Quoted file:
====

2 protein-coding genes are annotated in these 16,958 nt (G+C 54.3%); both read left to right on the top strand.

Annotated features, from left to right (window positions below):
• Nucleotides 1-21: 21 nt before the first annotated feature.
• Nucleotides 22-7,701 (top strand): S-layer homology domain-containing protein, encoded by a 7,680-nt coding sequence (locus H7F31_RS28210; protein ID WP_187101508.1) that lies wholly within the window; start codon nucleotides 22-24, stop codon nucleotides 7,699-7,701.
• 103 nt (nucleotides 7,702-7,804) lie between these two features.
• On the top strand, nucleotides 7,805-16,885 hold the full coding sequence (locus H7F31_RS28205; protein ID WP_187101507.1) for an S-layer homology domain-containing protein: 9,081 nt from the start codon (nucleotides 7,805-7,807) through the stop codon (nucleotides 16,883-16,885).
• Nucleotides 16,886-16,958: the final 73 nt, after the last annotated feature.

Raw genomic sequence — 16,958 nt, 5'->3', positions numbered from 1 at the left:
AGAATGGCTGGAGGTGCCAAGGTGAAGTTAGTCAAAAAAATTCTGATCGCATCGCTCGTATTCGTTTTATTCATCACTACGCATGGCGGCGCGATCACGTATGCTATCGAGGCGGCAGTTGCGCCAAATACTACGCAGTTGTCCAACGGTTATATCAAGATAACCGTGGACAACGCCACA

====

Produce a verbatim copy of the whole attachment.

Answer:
2 protein-coding genes are annotated in these 16,958 nt (G+C 54.3%); both read left to right on the top strand.

Annotated features, from left to right (window positions below):
• Nucleotides 1-21: 21 nt before the first annotated feature.
• Nucleotides 22-7,701 (top strand): S-layer homology domain-containing protein, encoded by a 7,680-nt coding sequence (locus H7F31_RS28210; protein ID WP_187101508.1) that lies wholly within the window; start codon nucleotides 22-24, stop codon nucleotides 7,699-7,701.
• 103 nt (nucleotides 7,702-7,804) lie between these two features.
• On the top strand, nucleotides 7,805-16,885 hold the full coding sequence (locus H7F31_RS28205; protein ID WP_187101507.1) for an S-layer homology domain-containing protein: 9,081 nt from the start codon (nucleotides 7,805-7,807) through the stop codon (nucleotides 16,883-16,885).
• Nucleotides 16,886-16,958: the final 73 nt, after the last annotated feature.

Raw genomic sequence — 16,958 nt, 5'->3', positions numbered from 1 at the left:
AGAATGGCTGGAGGTGCCAAGGTGAAGTTAGTCAAAAAAATTCTGATCGCATCGCTCGTATTCGTTTTATTCATCACTACGCATGGCGGCGCGATCACGTATGCTATCGAGGCGGCAGTTGCGCCAAATACTACGCAGTTGTCCAACGGTTATATCAAGATAACCGTGGACAACGCCACA